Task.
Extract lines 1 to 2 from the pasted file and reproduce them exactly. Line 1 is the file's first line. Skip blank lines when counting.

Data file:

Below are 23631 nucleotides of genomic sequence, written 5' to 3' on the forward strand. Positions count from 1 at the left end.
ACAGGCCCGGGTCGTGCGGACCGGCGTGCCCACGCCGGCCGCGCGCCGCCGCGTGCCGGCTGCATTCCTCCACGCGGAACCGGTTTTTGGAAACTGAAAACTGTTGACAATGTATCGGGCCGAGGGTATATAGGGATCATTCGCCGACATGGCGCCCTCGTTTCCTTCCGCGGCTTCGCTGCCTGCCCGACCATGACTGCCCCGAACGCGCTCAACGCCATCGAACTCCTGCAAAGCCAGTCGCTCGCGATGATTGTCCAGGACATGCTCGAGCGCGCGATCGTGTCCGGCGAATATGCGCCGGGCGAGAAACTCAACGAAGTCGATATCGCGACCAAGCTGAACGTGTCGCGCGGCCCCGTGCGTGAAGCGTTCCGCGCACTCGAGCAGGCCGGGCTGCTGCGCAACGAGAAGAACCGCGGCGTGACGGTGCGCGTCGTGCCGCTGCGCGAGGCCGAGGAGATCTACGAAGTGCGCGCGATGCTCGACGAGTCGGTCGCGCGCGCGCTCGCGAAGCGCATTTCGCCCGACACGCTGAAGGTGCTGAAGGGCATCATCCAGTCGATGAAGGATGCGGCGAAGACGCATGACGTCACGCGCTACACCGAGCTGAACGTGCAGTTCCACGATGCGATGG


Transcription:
Below are 23631 nucleotides of genomic sequence, written 5' to 3' on the forward strand. Positions count from 1 at the left end.
ACAGGCCCGGGTCGTGCGGACCGGCGTGCCCACGCCGGCCGCGCGCCGCCGCGTGCCGGCTGCATTCCTCCACGCGGAACCGGTTTTTGGAAACTGAAAACTGTTGACAATGTATCGGGCCGAGGGTATATAGGGATCATTCGCCGACATGGCGCCCTCGTTTCCTTCCGCGGCTTCGCTGCCTGCCCGACCATGACTGCCCCGAACGCGCTCAACGCCATCGAACTCCTGCAAAGCCAGTCGCTCGCGATGATTGTCCAGGACATGCTCGAGCGCGCGATCGTGTCCGGCGAATATGCGCCGGGCGAGAAACTCAACGAAGTCGATATCGCGACCAAGCTGAACGTGTCGCGCGGCCCCGTGCGTGAAGCGTTCCGCGCACTCGAGCAGGCCGGGCTGCTGCGCAACGAGAAGAACCGCGGCGTGACGGTGCGCGTCGTGCCGCTGCGCGAGGCCGAGGAGATCTACGAAGTGCGCGCGATGCTCGACGAGTCGGTCGCGCGCGCGCTCGCGAAGCGCATTTCGCCCGACACGCTGAAGGTGCTGAAGGGCATCATCCAGTCGATGAAGGATGCGGCGAAGACGCATGACGTCACGCGCTACACCGAGCTGAACGTGCAGTTCCACGATGCGATGG